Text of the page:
Redefining Teacher Quality to Recruit and Retain the #TeachersWeNeed

As California’s students and families of color grapple with the aftermath of remote learning and their disproportionately negative learning outcomes attributed to lost instructional time and disruptions to educational and social services, a critical conversation emerges—how does the state ensure that students of color are centered in our ongoing recovery efforts? Further complicating this imperative is the dual challenge of the well-documented teacher “shortage” and lacking diversity among the educator workforce to meet the evolving needs of students, families, and the state.

Through Ed Trust-West’s examination of data and our engagements with educators and communities of color across the state, the stark disparities in the racial makeup of California’s students and educators present a glaring problem – and a clear solution. With 80 percent of students in the 22-23 school year identifying as students of color,1 and only 40 percent of educators from the 21-22 school year reflecting that racial diversity, it’s clear that California can and should do much more to diversify its educator workforce. 

In addition to a racial mismatch between the student body and educator workforce, why is diversifying who educates our children an urgent need for California? Research consistently shows that racially and linguistically diverse teachers are the most effective in the classroom, especially with students of color.  Black educators, for example, are most effective, as demonstrated by grades, test scores, suspension rates, and other metrics, for all students and, in particular, Black students. California needs to concertedly improve student academic engagement and achievement, and diversifying the educator workforce is a critical strategy. 

While California’s leaders must do more to recruit and retain educators who reflect the diversity of our students, an important component of this work must be shifting our definition of educator quality so that the unique skills and knowledge diverse teachers possess are centered, rather than devalued and diminished, which is often the experience of professionals of color due to racial biases and systemic racism. 

Data shows that professionals of color – no matter their field of expertise – receive lower quality perceptions and ratings due to racial bias that is rooted in systemic oppression. For us, the call to action is clear: California’s leaders must proactively rethink educator quality by centering the values of students and families of color and emphasizing an inclusive process for defining what high quality means. State leaders must also elevate the unique skills, competencies, and experiences of educators of color in the definition of quality that reflects their assets, given their impact on improving the outcomes of marginalized students.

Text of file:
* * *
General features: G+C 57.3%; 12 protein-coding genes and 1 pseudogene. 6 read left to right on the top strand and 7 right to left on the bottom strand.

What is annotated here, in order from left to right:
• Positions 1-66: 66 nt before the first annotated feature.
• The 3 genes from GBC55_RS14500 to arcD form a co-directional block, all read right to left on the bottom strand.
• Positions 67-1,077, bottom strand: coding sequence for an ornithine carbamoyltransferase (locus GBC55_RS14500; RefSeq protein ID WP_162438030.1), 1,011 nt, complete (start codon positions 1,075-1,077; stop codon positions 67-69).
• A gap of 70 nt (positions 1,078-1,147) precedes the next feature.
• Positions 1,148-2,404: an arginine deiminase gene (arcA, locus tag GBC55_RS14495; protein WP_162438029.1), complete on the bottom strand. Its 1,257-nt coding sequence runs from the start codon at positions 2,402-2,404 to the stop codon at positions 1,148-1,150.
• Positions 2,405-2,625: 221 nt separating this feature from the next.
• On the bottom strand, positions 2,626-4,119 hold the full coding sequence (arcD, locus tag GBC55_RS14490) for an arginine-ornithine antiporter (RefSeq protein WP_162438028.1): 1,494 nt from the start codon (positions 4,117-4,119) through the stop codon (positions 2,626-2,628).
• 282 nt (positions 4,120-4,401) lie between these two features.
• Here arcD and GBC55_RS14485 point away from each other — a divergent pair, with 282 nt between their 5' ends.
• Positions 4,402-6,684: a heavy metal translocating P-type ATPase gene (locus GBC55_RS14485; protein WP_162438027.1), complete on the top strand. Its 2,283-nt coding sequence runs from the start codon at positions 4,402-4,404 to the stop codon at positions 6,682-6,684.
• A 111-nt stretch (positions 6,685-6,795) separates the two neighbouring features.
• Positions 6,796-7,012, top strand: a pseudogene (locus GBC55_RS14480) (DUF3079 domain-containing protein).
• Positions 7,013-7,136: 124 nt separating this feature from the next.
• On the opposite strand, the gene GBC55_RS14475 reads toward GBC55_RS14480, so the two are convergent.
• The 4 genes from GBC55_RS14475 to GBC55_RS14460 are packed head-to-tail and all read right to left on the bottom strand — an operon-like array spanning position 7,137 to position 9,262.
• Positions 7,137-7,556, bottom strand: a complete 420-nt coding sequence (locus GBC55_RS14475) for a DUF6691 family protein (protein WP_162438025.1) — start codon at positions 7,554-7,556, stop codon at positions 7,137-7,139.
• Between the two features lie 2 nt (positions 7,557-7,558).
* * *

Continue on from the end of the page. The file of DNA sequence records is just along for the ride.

This approach to redefining teacher quality will support workforce diversification and improvement efforts and must apply to all teachers – including White teachers – so that the entire workforce is held to research-backed standards of quality.

1 56% Hispanic or Latino, 5% African-American, 0.4% Alaskan Native or Native American, 0.4% Pacific Islander, 2% Filipino, and about 10% Asian.

The concept of teacher quality must be redefined to acknowledge educator traits and practices common among teachers of color that research shows have been particularly effective for students of color. For example:

Cultural Competency
An asset-based approach to defining teacher quality must embrace that educators are more effective when they value their students’ diverse cultural perspectives and see their rich backgrounds as assets to be celebrated and leveraged. Quality instruction, therefore, includes using an identify-affirming curriculum and instructional strategies that support fostering a sense of belonging and engagement, which are necessary for academic success.